In this Article
- What other names is Capsicum known by?
- What is Capsicum?
- Is Capsicum effective?
- How does Capsicum work?
- Are there safety concerns?
- Are there any interactions with medications?
- Dosing considerations for Capsicum.
Capsicum is POSSIBLY SAFE when taken by mouth as medicine, short-term, when applied to the skin appropriately, and when used in the nose. No serious side effects have been reported, but application in the nose can be very painful. Nasal application can cause burning pain, sneezing, watery eyes, and runny nose. These side effects tend to decrease and go away after 5 or more days of repeated use.
Capsicum is POSSIBLY UNSAFE to take by mouth in large doses or for long periods of time. In rare cases, this can lead to more serious side effects like liver or kidney damage, as well as severe spikes in blood pressure.
Special Precautions & Warnings:Pregnancy and breast-feeding: Capsicum is LIKELY SAFE when applied to the skin during pregnancy. But not enough is known about its safety when taken by mouth. Stay on the safe side and don't use capsicum if you are pregnant.
If you are breast-feeding, using capsicum on your skin is LIKELY SAFE. But it is POSSIBLY UNSAFE for your baby if you take capsicum by mouth. Skin problems (dermatitis) have been reported in breast-fed infants when mothers eat foods heavily spiced with capsicum peppers.
Children: Applying capsicum to the skin of children under two years of age is POSSIBLY UNSAFE. Not enough is known about the safety of giving capsicum to children by mouth. Don't do it.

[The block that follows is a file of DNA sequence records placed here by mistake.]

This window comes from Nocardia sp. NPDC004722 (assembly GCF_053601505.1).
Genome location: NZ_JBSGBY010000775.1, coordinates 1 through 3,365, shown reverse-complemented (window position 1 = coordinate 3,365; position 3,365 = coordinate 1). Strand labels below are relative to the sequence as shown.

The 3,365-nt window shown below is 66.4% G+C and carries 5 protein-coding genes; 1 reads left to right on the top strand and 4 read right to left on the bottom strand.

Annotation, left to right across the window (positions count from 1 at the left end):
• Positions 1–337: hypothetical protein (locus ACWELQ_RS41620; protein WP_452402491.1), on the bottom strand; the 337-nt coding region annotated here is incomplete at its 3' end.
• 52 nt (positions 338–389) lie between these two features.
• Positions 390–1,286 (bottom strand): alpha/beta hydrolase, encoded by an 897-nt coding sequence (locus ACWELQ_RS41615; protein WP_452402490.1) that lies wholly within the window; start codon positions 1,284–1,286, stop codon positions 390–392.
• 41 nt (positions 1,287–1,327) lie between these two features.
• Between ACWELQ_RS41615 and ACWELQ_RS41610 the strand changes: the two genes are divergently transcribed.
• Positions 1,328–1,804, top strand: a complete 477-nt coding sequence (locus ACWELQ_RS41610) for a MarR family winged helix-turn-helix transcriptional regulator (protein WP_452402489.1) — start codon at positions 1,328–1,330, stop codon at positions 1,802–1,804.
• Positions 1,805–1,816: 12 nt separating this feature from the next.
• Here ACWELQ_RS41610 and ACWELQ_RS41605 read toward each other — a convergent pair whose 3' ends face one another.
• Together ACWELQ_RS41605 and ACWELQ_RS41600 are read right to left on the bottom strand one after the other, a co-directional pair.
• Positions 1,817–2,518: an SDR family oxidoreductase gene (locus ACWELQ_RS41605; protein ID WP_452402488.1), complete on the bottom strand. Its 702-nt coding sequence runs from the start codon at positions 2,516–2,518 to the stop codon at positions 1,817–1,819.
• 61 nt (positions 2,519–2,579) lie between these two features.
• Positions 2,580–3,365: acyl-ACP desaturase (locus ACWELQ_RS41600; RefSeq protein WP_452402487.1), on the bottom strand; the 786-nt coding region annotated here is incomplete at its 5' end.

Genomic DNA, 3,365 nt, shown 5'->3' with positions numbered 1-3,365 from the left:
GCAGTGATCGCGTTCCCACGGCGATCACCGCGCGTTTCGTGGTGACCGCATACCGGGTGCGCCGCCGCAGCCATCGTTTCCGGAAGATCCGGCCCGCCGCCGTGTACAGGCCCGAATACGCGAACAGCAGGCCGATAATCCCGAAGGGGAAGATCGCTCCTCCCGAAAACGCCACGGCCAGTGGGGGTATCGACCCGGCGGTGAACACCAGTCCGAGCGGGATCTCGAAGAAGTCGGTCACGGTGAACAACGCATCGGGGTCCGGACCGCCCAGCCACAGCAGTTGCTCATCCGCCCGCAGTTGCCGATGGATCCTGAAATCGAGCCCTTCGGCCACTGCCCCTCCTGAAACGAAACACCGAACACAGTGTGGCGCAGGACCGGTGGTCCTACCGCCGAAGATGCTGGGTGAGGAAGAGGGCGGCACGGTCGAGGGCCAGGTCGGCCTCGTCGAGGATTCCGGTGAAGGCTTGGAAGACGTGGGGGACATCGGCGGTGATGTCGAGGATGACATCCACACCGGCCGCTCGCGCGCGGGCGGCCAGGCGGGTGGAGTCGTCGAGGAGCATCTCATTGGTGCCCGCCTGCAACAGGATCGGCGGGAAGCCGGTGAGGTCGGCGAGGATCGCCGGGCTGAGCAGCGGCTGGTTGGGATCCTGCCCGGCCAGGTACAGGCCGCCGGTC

Bleeding disorders: While conflicting results exist, capsicum might increase the risk of bleeding in people with bleeding disorders.
Damaged or broken skin: Don't use capsicum on damaged or broken skin.
Diabetes: In theory, capsicum might affect blood sugar levels in people with diabetes. Until more is known, monitor your blood sugar closely if you take capsicum. The dose of your diabetes medication might need to be changed.
High blood pressure: Taking capsicum or eating a large amount of chili peppers might cause a spike in blood pressure. In theory, this might worsen the condition for people who already have high blood pressure.
Surgery: Capsicum might increase bleeding during and after surgery. Stop using capsicum at least 2 weeks before a scheduled surgery.
Report Problems to the Food and Drug Administration
You are encouraged to report negative side effects of prescription drugs to the FDA. Visit the FDA MedWatch website or call 1-800-FDA-1088.
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